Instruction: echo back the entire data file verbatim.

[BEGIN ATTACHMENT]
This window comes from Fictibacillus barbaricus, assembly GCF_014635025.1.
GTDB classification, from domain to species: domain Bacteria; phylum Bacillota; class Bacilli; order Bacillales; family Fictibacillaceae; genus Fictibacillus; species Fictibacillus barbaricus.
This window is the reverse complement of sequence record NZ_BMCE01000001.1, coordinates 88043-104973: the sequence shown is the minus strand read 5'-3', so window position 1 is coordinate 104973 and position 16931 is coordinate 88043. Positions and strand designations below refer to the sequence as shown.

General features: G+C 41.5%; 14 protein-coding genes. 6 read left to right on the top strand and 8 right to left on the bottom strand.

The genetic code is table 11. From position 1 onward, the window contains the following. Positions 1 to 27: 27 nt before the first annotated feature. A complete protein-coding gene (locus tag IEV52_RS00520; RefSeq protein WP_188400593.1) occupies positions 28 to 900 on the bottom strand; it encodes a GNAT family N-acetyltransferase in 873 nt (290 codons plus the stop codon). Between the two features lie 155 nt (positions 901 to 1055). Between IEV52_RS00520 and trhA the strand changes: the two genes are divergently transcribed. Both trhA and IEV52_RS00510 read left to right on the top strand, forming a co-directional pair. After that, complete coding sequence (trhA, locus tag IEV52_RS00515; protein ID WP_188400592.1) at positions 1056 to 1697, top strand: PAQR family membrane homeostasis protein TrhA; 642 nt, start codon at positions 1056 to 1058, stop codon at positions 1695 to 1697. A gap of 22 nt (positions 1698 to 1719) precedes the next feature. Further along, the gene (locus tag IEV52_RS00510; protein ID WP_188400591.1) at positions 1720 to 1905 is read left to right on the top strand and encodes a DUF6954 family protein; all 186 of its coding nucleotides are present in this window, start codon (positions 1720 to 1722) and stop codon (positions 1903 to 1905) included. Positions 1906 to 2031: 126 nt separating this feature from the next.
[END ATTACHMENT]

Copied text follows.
This window comes from Fictibacillus barbaricus, assembly GCF_014635025.1.
GTDB classification, from domain to species: domain Bacteria; phylum Bacillota; class Bacilli; order Bacillales; family Fictibacillaceae; genus Fictibacillus; species Fictibacillus barbaricus.
This window is the reverse complement of sequence record NZ_BMCE01000001.1, coordinates 88043-104973: the sequence shown is the minus strand read 5'-3', so window position 1 is coordinate 104973 and position 16931 is coordinate 88043. Positions and strand designations below refer to the sequence as shown.

General features: G+C 41.5%; 14 protein-coding genes. 6 read left to right on the top strand and 8 right to left on the bottom strand.

The genetic code is table 11. From position 1 onward, the window contains the following. Positions 1 to 27: 27 nt before the first annotated feature. A complete protein-coding gene (locus tag IEV52_RS00520; RefSeq protein WP_188400593.1) occupies positions 28 to 900 on the bottom strand; it encodes a GNAT family N-acetyltransferase in 873 nt (290 codons plus the stop codon). Between the two features lie 155 nt (positions 901 to 1055). Between IEV52_RS00520 and trhA the strand changes: the two genes are divergently transcribed. Both trhA and IEV52_RS00510 read left to right on the top strand, forming a co-directional pair. After that, complete coding sequence (trhA, locus tag IEV52_RS00515; protein ID WP_188400592.1) at positions 1056 to 1697, top strand: PAQR family membrane homeostasis protein TrhA; 642 nt, start codon at positions 1056 to 1058, stop codon at positions 1695 to 1697. A gap of 22 nt (positions 1698 to 1719) precedes the next feature. Further along, the gene (locus tag IEV52_RS00510; protein ID WP_188400591.1) at positions 1720 to 1905 is read left to right on the top strand and encodes a DUF6954 family protein; all 186 of its coding nucleotides are present in this window, start codon (positions 1720 to 1722) and stop codon (positions 1903 to 1905) included. Positions 1906 to 2031: 126 nt separating this feature from the next.